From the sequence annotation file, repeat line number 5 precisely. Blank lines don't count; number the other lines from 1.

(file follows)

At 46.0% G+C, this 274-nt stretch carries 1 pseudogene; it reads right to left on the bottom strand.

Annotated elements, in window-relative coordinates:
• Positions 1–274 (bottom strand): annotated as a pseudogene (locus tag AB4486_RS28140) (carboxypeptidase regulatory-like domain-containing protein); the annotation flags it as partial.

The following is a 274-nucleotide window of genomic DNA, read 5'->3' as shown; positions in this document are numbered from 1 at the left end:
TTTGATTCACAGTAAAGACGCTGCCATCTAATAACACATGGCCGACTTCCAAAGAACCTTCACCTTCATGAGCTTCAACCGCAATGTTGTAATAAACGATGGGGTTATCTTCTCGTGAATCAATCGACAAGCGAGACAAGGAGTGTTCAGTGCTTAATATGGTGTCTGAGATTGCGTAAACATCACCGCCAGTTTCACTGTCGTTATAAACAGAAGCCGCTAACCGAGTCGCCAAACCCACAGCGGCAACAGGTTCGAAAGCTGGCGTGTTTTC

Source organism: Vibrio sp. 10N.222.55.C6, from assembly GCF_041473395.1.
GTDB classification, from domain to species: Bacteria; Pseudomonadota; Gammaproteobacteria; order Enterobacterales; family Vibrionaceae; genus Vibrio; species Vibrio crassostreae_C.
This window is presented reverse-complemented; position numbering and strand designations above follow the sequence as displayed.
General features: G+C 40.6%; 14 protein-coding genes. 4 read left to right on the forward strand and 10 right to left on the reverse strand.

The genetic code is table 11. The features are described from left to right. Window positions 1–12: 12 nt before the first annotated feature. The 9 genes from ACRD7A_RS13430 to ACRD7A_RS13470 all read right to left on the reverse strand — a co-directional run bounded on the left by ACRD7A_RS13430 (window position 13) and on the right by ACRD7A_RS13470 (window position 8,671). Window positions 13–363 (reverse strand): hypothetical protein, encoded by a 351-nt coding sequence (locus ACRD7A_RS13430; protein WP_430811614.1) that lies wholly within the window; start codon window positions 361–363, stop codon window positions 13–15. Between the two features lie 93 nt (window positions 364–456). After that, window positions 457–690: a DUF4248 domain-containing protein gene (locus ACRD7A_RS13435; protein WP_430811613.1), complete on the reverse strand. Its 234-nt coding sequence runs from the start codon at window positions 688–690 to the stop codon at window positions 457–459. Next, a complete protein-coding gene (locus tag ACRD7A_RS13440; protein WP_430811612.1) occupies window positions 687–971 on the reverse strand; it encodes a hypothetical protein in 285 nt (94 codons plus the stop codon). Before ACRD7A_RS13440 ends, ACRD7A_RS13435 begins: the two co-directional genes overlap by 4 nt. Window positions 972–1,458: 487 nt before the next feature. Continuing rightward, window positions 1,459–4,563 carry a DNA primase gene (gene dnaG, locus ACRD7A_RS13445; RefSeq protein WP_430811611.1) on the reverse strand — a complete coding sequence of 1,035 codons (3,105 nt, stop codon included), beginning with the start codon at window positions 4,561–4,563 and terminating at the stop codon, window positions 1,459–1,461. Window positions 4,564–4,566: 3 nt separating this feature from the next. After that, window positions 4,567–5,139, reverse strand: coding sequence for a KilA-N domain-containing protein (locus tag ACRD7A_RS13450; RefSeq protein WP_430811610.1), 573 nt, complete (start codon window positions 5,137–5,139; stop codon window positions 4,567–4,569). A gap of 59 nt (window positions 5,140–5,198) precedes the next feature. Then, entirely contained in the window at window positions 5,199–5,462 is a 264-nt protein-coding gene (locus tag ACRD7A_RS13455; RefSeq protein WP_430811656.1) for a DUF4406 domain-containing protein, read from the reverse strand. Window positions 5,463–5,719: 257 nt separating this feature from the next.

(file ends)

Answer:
TTTGATTCACAGTAAAGACGCTGCCATCTAATAACACATGGCCGACTTCCAAAGAACCTTCACCTTCATGAGCTTCAACCGCAATGTTGTAATAAACGATGGGGTTATCTTCTCGTGAATCAATCGACAAGCGAGACAAGGAGTGTTCAGTGCTTAATATGGTGTCTGAGATTGCGTAAACATCACCGCCAGTTTCACTGTCGTTATAAACAGAAGCCGCTAACCGAGTCGCCAAACCCACAGCGGCAACAGGTTCGAAAGCTGGCGTGTTTTC